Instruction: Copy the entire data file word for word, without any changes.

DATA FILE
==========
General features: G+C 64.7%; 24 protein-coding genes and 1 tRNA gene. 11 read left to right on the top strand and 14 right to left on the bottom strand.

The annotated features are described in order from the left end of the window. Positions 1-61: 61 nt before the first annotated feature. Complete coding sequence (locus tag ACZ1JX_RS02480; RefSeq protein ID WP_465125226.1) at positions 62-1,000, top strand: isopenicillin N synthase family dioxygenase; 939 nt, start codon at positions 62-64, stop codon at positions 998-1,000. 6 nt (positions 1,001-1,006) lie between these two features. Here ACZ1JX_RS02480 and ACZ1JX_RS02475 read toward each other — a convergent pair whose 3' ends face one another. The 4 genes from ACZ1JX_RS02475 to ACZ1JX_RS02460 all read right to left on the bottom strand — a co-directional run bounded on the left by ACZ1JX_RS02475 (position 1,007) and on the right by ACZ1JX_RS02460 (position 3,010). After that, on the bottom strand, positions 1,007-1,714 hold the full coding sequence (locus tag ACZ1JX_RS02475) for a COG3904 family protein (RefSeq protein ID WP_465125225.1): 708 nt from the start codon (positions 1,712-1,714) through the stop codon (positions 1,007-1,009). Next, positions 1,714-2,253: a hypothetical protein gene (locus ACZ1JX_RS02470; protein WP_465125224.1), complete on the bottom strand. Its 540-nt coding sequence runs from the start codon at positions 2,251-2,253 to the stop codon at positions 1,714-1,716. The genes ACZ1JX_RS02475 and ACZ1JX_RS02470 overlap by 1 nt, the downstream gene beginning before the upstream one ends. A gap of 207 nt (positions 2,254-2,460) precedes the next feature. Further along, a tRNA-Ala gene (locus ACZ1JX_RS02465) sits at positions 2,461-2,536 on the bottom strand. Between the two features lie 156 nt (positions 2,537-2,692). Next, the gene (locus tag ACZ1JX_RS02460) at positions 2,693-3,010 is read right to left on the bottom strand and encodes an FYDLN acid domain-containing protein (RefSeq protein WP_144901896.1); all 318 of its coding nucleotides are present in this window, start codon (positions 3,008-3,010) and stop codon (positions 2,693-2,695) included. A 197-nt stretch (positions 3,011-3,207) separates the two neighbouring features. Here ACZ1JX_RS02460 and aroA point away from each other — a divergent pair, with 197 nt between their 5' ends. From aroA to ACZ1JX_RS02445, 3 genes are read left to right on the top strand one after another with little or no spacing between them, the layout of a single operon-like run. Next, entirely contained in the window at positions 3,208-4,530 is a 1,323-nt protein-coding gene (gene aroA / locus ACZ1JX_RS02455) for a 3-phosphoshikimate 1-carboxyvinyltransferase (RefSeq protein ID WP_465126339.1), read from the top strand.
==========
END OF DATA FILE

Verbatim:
General features: G+C 64.7%; 24 protein-coding genes and 1 tRNA gene. 11 read left to right on the top strand and 14 right to left on the bottom strand.

The annotated features are described in order from the left end of the window. Positions 1-61: 61 nt before the first annotated feature. Complete coding sequence (locus tag ACZ1JX_RS02480; RefSeq protein ID WP_465125226.1) at positions 62-1,000, top strand: isopenicillin N synthase family dioxygenase; 939 nt, start codon at positions 62-64, stop codon at positions 998-1,000. 6 nt (positions 1,001-1,006) lie between these two features. Here ACZ1JX_RS02480 and ACZ1JX_RS02475 read toward each other — a convergent pair whose 3' ends face one another. The 4 genes from ACZ1JX_RS02475 to ACZ1JX_RS02460 all read right to left on the bottom strand — a co-directional run bounded on the left by ACZ1JX_RS02475 (position 1,007) and on the right by ACZ1JX_RS02460 (position 3,010). After that, on the bottom strand, positions 1,007-1,714 hold the full coding sequence (locus tag ACZ1JX_RS02475) for a COG3904 family protein (RefSeq protein ID WP_465125225.1): 708 nt from the start codon (positions 1,712-1,714) through the stop codon (positions 1,007-1,009). Next, positions 1,714-2,253: a hypothetical protein gene (locus ACZ1JX_RS02470; protein WP_465125224.1), complete on the bottom strand. Its 540-nt coding sequence runs from the start codon at positions 2,251-2,253 to the stop codon at positions 1,714-1,716. The genes ACZ1JX_RS02475 and ACZ1JX_RS02470 overlap by 1 nt, the downstream gene beginning before the upstream one ends. A gap of 207 nt (positions 2,254-2,460) precedes the next feature. Further along, a tRNA-Ala gene (locus ACZ1JX_RS02465) sits at positions 2,461-2,536 on the bottom strand. Between the two features lie 156 nt (positions 2,537-2,692). Next, the gene (locus tag ACZ1JX_RS02460) at positions 2,693-3,010 is read right to left on the bottom strand and encodes an FYDLN acid domain-containing protein (RefSeq protein WP_144901896.1); all 318 of its coding nucleotides are present in this window, start codon (positions 3,008-3,010) and stop codon (positions 2,693-2,695) included. A 197-nt stretch (positions 3,011-3,207) separates the two neighbouring features. Here ACZ1JX_RS02460 and aroA point away from each other — a divergent pair, with 197 nt between their 5' ends. From aroA to ACZ1JX_RS02445, 3 genes are read left to right on the top strand one after another with little or no spacing between them, the layout of a single operon-like run. Next, entirely contained in the window at positions 3,208-4,530 is a 1,323-nt protein-coding gene (gene aroA / locus ACZ1JX_RS02455) for a 3-phosphoshikimate 1-carboxyvinyltransferase (RefSeq protein ID WP_465126339.1), read from the top strand.